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Hedgerow Cookbook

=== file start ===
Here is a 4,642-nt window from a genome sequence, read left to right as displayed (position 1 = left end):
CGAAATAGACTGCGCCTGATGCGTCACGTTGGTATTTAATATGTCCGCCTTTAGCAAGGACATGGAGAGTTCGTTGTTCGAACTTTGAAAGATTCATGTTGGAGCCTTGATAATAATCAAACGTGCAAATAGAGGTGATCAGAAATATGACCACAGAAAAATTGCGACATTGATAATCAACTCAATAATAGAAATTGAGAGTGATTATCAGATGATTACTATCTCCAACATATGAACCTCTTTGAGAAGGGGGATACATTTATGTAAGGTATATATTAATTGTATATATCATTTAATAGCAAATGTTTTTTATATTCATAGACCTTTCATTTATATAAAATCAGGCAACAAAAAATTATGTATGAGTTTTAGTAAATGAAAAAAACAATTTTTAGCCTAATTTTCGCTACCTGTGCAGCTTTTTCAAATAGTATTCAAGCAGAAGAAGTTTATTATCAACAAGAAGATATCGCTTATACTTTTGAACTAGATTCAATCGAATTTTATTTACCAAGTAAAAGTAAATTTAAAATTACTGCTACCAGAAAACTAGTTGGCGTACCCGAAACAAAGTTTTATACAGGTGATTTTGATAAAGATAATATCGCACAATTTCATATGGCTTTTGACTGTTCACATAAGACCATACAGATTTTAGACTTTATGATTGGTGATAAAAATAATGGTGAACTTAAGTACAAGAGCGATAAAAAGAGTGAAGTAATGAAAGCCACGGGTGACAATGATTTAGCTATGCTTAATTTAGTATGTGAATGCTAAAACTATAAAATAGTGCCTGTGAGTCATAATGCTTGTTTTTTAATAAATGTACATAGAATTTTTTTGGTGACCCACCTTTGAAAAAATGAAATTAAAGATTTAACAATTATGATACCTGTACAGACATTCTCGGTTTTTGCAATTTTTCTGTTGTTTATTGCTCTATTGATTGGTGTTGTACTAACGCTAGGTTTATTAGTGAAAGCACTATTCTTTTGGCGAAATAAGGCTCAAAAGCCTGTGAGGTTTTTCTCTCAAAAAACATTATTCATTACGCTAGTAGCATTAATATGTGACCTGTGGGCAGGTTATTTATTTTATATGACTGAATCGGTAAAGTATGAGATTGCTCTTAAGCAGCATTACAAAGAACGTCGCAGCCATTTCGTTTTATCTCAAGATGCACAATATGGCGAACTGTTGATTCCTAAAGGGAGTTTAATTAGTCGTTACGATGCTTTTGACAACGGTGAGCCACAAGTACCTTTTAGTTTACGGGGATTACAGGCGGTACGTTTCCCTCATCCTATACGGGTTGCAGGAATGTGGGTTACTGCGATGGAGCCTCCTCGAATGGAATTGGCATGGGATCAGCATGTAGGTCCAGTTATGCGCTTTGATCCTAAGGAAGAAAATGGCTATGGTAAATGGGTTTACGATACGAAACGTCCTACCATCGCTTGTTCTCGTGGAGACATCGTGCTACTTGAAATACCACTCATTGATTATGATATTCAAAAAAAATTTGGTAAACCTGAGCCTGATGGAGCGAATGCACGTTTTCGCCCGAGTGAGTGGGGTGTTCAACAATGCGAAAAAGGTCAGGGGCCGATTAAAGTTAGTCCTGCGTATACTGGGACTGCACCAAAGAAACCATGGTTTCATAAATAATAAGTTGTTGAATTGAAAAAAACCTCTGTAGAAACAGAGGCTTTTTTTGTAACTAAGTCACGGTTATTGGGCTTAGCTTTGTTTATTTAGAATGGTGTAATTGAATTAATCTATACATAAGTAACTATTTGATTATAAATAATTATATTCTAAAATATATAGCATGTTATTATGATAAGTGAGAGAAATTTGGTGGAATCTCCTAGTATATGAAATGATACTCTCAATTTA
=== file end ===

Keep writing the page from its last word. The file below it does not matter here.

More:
guidelines and foraging tips 3 2 Hedgerow cookery is not a survival test, it is about having the courage to experiment with the food you eat. Although your knowledge may prove useful to you one day, there is no need for the whole meal to come from the wild. Use it more as an exciting addition to your usual food. In the past pot herbs were edible leaves added to soups and stews, collected from the wild or encouraged to grow in the kitchen garden. I have included in this book basic recipes which leave the way open for your own interpretations and flair. Combining food from the wild with food you are more familiar with will help you integrate the new experimental tastes into your recipes. When walking, travelling and camping, your knowledge will bring invaluable additions to your food. The book has four sections Spring, Summer, Autumn and Winter, with plants and recipes for each season as well as basic recipes which can be used at any time of year. Remember to check ahead for seasonal overlaps. With so many plants to choose from, and the ever changing seasonal varieties, hedgerow cookery opens many doors for a varied and interesting source of free tasty food. When foraging, carry a good field guide. I recommend Roger Phillips Wild Flowers of Britain and his Mushrooms and other Fungi. I have purposefully chosen only plants which are common, easy to recognise and which cannot be confused with anything poisonous, but it is still important to ensure you pick the right thing. Gather wild foods on a dry day only where you are allowed, and away from fields sprayed with chemicals. Handle the plants as little as possible, putting them in paper bags or a wicker basket, and eat them as soon as you can. Only pick lightly and where there is a great profusion of the plant, using a pair of secateurs or scissors. Build up a wild food map of your area, so that the next year you can return to rediscover things you liked. Pick a specimen of each plant and press it between two pieces of clean paper under some heavy books for a few weeks, then mount it in a journal, with its name, a record of the date and where it was found.
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